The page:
A sinful man becomes righteous through faith in God, not through any meritorious works he can perform. But faith does not exclude human participation. Man must do something. James 2 and Hebrews 11 remind us that faith works the works of God (Ephesians 2.10). A sinner becomes righteous, sanctified, and justified by God’s grace. God gave him his righteousness, and God counts it as his righteousness, not on account of the goodness of Christ or anyone else, living or dead. 

Abraham is a great role model for how to achieve righteousness. First, Paul says that Abraham believed in God, which God credited him as righteousness (Romans 4.3–9, 17–22). Second, it is also important to note that Abraham’s righteous status was independent of his being circumcised (Romans 4.10–12). Third, Abraham’s faith was active, working by grace (Galatians 3.6–9; James 2.21–23). 

So, it was Abraham’s faith in God rather than Jesus’ own sinless life and obedience that God credited as righteousness. Even though Abraham’s efforts would have been futile without Jesus’ perfect life and obedience, he could not leave everything to be accomplished by God. This truth meant that God gave Abraham the tools he needed, but Abraham was the one who had to use them.  

We must do as Abraham did. And just as God will not credit us with Christ’s righteousness, neither will He credit us with the righteousness of anyone else (e.g., a parent or spouse). Our evaluation before God is personal (2 Corinthians 5.10). We must avoid doing as Paul did before his conversion, seeking righteousness contingent on anything other than Christ (Philippians 3.9).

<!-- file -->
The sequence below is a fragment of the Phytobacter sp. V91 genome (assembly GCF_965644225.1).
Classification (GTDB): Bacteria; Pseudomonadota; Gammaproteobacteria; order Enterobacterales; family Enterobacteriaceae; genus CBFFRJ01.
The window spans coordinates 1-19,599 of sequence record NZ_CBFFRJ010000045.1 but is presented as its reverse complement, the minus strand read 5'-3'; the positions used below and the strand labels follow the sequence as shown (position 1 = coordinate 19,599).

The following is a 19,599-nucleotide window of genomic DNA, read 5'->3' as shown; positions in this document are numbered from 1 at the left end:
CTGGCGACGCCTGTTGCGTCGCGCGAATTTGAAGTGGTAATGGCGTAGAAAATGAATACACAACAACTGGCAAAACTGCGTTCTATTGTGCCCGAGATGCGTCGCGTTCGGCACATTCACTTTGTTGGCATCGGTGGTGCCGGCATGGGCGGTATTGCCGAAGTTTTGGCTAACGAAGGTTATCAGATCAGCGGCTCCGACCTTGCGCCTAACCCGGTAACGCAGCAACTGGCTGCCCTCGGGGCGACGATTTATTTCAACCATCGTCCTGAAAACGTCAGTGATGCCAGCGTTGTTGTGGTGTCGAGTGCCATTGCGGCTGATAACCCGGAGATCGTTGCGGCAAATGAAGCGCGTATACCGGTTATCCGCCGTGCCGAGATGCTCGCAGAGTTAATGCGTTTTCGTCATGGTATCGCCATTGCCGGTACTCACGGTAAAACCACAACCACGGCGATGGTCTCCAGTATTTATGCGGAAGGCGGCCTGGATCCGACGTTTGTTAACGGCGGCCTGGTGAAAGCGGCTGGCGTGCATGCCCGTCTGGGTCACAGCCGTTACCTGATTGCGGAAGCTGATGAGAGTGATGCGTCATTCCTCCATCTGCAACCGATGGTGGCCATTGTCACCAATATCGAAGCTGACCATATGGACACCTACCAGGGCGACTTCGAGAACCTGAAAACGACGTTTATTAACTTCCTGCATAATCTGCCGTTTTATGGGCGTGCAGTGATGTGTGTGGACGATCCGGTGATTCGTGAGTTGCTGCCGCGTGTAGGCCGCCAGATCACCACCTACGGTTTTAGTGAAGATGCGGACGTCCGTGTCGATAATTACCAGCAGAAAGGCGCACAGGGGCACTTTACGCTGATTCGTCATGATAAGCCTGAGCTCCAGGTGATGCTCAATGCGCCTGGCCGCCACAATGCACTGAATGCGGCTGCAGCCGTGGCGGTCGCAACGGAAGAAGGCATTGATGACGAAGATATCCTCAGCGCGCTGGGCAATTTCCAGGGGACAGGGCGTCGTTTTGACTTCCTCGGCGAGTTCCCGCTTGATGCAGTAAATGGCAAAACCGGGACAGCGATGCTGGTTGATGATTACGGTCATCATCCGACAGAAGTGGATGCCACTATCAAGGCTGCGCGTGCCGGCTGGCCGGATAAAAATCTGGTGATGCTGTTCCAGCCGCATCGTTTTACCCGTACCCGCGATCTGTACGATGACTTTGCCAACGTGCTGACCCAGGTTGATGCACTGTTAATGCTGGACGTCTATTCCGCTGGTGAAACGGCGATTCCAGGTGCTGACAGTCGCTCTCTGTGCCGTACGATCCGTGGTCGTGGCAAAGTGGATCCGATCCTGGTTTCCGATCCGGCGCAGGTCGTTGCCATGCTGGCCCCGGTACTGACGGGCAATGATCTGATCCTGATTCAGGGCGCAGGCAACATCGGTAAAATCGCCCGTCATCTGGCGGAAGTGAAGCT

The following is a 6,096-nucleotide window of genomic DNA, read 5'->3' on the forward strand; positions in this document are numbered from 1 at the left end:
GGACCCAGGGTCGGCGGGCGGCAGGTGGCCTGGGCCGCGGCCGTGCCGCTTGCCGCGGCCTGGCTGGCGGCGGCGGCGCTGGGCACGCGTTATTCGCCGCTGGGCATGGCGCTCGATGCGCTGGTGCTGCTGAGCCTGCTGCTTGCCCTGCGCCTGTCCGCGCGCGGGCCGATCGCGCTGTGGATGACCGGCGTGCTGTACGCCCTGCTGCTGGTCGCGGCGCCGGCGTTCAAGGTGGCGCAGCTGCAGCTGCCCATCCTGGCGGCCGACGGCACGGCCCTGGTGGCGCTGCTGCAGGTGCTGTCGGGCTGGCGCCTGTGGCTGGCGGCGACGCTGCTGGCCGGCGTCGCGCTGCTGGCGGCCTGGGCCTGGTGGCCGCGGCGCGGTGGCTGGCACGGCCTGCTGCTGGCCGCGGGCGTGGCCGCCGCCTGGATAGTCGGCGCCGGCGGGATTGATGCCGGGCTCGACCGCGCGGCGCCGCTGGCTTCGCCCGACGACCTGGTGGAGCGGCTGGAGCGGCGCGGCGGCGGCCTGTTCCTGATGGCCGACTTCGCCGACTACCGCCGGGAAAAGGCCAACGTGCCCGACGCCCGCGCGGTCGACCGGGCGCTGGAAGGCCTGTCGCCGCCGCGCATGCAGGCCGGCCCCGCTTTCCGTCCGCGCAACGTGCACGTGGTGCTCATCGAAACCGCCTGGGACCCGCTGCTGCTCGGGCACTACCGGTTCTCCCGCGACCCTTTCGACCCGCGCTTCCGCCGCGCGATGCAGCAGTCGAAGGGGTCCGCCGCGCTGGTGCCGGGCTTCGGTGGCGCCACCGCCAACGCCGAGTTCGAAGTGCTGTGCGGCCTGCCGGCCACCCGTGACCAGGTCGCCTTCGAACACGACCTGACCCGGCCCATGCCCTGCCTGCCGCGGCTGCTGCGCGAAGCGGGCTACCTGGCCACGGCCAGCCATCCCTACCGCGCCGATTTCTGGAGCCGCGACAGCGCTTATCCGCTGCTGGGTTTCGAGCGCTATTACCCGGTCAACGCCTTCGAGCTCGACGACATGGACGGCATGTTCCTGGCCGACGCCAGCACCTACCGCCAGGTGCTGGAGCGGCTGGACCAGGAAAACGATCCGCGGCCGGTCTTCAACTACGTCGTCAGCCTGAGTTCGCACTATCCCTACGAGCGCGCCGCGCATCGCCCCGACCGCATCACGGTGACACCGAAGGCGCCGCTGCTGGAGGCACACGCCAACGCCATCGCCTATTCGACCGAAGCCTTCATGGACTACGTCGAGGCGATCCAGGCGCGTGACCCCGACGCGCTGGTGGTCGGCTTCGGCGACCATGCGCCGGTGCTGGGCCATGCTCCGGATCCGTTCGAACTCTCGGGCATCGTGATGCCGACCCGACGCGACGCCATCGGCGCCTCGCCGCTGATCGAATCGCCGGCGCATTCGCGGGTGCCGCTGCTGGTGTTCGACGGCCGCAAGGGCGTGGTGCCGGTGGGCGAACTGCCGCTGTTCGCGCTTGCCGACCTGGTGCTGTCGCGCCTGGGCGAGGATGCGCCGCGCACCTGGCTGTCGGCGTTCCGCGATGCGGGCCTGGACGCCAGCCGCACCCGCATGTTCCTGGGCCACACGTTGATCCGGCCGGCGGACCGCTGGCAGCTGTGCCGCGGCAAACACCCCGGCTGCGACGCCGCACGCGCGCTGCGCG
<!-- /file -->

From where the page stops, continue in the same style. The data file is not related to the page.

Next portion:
Brent Pollard
The 11th-Hour Man

The 11th-Hour Man

Monday’s Column: Neal At The Cross

Neal Pollard

70 or 80 years we live,

That rule for many holds true

But a guarantee that nobody can give

Is when Christ comes or living is through.

But I saw a man near the end of that span

Heart softened by the truth

Fully obey the gospel plan

Though gone were the days of his youth.

He’d heard God’s Word preached repeatedly

From many able men

Discussed his need, heard many a plea

To arise and wash away his sin.

Loved ones, family and friends

Prayed often for his decision

Wanting his soul purified and cleansed

To see life with heavenly vision.

The persistent concern of a godly man